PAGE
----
1 large            egg plus 1 yolk
2 1/2 cups     coarsely chopped scallions
3/4  cup         sesame seeds
1 teasp            freshly ground black pepper, to taste
3 tbsp             olive oil plus more for bowl and brushing

1. Line a baking sheet with parchment paper or silo pad. Pour 1/2 cup warm water (105-115 degrees F) into a small bowl. Sprinkle yeast, 1 tsp. salt and 1 tsp. sugar over; let stand until mixture bubbles and doubles in size, about 10 minutes.

2. Place flour, butter, remaining 1 tsp. salt, and 1 tsp. sugar in a bowl of a stand mixer with dough hook attached. Rub in butter with fingertips until mixture resembles coarse meal. Beat in egg, yolk, and yeast mixture, scraping down the sides.

3. Knead on medium speed until dough is soft and smooth, about 5 minutes (do not over knead). The dough will still seem a bit soft. Form dough into a small ball; transfer to a large, lightly oiled bowl. Cover and let rise until doubled in size, about 90 minutes.

4. Meanwhile, in a food processor add the scallions and pulse until finely chopped. Transfer mixture to a medium bowl; stir in toasted sesame seeds, 1 tsp. freshly ground black pepper, and 3 Tbsp. oil and set aside.

Scallion Bread 5

5. Preheat oven to 350 degrees F. Roll dough into a 18×9 inch rectangle. Spoon scallion mixture onto the center and spread mixture evenly to the corners of dough.

Scallion Bread 6

6. Working from one short edge, roll dough rectangle into a cylinder.

Scallion Bread 7

7. Cut cylinder into 3/4″ dough swirls. Transfer dough swirls to prepared baking sheet; brush lightly with oil.

Scallion Bread 8

8. Bake until golden brown, about 30 minutes.
Printable Recipe

Scallion Bread 4

I think the swirl shape actually helps add layers of flavor and texture to the bread. While most of the chopped scallions are slowly baked and infused into the dough, there is a layer of scallions exposed at the top of the bread which is roasted and adds a crispy bite to the bread. The sesame seeds just takes it over the top, the nuttiness and crunch is perfect with the mildness of the scallions. It is incredibly fragrant right out of the oven, and it’s best served warm. You really don’t need anything else to go with this bread, it’s perfect on its own.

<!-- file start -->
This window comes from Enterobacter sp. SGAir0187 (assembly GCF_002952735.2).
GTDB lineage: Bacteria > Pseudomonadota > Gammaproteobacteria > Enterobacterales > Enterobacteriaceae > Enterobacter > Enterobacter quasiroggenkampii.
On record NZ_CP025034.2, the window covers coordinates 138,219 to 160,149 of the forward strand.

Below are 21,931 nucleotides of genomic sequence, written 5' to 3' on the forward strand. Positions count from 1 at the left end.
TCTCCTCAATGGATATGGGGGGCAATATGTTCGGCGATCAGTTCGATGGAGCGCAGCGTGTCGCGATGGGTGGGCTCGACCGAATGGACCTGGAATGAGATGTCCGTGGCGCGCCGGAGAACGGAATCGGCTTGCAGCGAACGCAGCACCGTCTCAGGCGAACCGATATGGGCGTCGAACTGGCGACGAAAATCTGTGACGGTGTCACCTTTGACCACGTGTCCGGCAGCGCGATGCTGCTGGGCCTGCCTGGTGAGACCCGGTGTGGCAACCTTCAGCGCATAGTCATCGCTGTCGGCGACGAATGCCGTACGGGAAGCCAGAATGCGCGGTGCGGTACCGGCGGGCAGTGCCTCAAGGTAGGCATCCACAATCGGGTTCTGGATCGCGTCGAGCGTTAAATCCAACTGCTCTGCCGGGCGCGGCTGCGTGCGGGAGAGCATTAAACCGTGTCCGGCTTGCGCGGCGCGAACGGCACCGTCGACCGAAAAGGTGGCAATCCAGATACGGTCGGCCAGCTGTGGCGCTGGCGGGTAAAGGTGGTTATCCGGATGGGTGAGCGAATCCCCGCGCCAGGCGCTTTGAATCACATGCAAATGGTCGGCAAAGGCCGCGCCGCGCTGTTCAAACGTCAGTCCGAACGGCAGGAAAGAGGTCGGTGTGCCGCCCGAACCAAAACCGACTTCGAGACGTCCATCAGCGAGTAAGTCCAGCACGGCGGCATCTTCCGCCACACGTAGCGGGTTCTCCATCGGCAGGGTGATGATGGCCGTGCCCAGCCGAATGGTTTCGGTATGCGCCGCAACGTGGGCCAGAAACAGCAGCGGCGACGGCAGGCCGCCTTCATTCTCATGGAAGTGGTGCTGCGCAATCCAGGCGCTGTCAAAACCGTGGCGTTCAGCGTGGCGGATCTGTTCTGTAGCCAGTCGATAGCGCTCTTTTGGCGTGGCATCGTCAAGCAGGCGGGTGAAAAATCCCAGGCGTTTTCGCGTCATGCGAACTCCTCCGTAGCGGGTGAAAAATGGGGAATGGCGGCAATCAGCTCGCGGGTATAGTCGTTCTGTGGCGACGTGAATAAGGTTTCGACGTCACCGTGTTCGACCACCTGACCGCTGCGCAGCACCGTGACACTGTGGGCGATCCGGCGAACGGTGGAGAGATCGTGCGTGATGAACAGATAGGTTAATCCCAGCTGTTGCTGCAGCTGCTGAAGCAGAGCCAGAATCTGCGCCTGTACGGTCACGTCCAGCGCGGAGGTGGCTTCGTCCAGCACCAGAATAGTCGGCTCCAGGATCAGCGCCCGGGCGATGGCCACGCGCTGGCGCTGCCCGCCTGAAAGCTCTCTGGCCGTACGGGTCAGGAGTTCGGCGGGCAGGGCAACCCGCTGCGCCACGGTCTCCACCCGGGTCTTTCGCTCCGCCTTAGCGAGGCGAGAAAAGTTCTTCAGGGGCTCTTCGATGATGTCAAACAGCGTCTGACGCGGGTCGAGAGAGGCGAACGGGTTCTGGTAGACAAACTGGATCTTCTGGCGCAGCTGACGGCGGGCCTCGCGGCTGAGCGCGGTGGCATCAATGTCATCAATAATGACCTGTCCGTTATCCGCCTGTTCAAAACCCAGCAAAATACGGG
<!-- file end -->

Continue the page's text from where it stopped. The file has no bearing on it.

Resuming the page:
Cheers & until next time,
Happy August!

Scallion Bread 2


Spinach, Lemon Basil, Walnut Pesto

July 10, 2011

Walnut Pesto

After a successful trip to Clark’s Elioak Farm Stand last week, I left with a variety of fresh herbs (lemon basil and regular basil being my summer favorites). I’ve mainly been adding the freshly chopped herbs to all my salads, pastas, and pizzas through out the week, but it seems as if my basket of basil is like the bottomless pan of lasagna in Garfield’s dreams (which I am totally not complaining about). I didn’t want the rest of the basil to go to waste, so I decided to make pesto which can be saved and used later as a dressing, marinade, sandwich spread, or sauce.

Traditionally pesto is made with pine nuts, basil, freshly grated cheese and oil. I didn’t have pine nuts or cheese but I did have a Costco sized bag of walnuts and spinach. I thought I would make do with what I had; I substituted the pine nuts with lightly toasted walnuts which added toasty/nutty flavor and the spinach gave it a thicker consistency and balanced out the heavy basil flavor. I used two kinds of basil, regular basil and lemon basil which added an extra kick of citrus to the sauce.

This pesto sauce will have a thicker consistency than the pesto sauce you see at your local grocery store or at wholefoods, where the oil separates from the herbs when you let it sit. The spinach soaks up most of the oil, and turns the sauce into more of a pesto paste. If you find that the sauce is a little too thick add a little lemon juice. You can most definitely use it as a pasta sauce, I actually find that the thicker consistency makes the pasta less oily. It’s also perfect substitute for tomato sauce on a pizza.

I decided to use it as a sandwich spread for a quick turkey and tomato sandwich for lunch and save the rest of it in a jar to use later in the week. I spread the pesto on two slices of bread, added a few slices of tomatoes and cold turkey sandwich meat and made it into a panini by putting it between a hot sandwich press. The pesto really brought out the sweetness of the tomatoes and tempered its acidity, and it gave the sandwich extra moistness since I had pretty dry turkey meat. I’ll admit I’m pretty stoked for the rest of my week now!!